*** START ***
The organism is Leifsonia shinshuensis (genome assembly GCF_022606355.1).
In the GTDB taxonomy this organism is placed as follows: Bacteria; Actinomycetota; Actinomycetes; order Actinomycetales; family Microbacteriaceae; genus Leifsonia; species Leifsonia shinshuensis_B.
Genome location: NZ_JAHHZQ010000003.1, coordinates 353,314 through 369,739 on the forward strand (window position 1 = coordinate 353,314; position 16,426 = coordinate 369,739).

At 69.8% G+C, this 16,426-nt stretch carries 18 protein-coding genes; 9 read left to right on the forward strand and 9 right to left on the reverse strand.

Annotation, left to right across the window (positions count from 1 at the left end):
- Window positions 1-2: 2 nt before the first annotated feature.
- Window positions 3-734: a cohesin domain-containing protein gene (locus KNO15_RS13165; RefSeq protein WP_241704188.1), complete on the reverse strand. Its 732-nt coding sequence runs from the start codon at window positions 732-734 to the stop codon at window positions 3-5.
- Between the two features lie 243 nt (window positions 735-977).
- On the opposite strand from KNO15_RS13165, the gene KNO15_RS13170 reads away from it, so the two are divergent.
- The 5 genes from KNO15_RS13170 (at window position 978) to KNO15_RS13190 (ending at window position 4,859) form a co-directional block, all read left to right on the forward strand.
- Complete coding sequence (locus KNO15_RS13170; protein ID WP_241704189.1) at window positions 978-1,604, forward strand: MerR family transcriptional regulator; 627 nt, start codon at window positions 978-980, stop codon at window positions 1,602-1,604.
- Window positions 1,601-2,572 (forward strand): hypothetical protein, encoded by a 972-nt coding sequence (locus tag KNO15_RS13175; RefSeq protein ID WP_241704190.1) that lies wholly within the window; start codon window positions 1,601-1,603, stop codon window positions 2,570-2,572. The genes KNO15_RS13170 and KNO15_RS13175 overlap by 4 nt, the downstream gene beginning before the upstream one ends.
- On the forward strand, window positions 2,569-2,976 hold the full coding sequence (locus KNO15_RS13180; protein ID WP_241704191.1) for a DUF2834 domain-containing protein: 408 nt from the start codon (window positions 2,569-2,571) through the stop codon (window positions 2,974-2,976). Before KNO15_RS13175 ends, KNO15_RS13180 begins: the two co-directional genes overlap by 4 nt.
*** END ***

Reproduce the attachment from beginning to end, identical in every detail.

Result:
The organism is Leifsonia shinshuensis (genome assembly GCF_022606355.1).
In the GTDB taxonomy this organism is placed as follows: Bacteria; Actinomycetota; Actinomycetes; order Actinomycetales; family Microbacteriaceae; genus Leifsonia; species Leifsonia shinshuensis_B.
Genome location: NZ_JAHHZQ010000003.1, coordinates 353,314 through 369,739 on the forward strand (window position 1 = coordinate 353,314; position 16,426 = coordinate 369,739).

At 69.8% G+C, this 16,426-nt stretch carries 18 protein-coding genes; 9 read left to right on the forward strand and 9 right to left on the reverse strand.

Annotation, left to right across the window (positions count from 1 at the left end):
- Window positions 1-2: 2 nt before the first annotated feature.
- Window positions 3-734: a cohesin domain-containing protein gene (locus KNO15_RS13165; RefSeq protein WP_241704188.1), complete on the reverse strand. Its 732-nt coding sequence runs from the start codon at window positions 732-734 to the stop codon at window positions 3-5.
- Between the two features lie 243 nt (window positions 735-977).
- On the opposite strand from KNO15_RS13165, the gene KNO15_RS13170 reads away from it, so the two are divergent.
- The 5 genes from KNO15_RS13170 (at window position 978) to KNO15_RS13190 (ending at window position 4,859) form a co-directional block, all read left to right on the forward strand.
- Complete coding sequence (locus KNO15_RS13170; protein ID WP_241704189.1) at window positions 978-1,604, forward strand: MerR family transcriptional regulator; 627 nt, start codon at window positions 978-980, stop codon at window positions 1,602-1,604.
- Window positions 1,601-2,572 (forward strand): hypothetical protein, encoded by a 972-nt coding sequence (locus tag KNO15_RS13175; RefSeq protein ID WP_241704190.1) that lies wholly within the window; start codon window positions 1,601-1,603, stop codon window positions 2,570-2,572. The genes KNO15_RS13170 and KNO15_RS13175 overlap by 4 nt, the downstream gene beginning before the upstream one ends.
- On the forward strand, window positions 2,569-2,976 hold the full coding sequence (locus KNO15_RS13180; protein ID WP_241704191.1) for a DUF2834 domain-containing protein: 408 nt from the start codon (window positions 2,569-2,571) through the stop codon (window positions 2,974-2,976). Before KNO15_RS13175 ends, KNO15_RS13180 begins: the two co-directional genes overlap by 4 nt.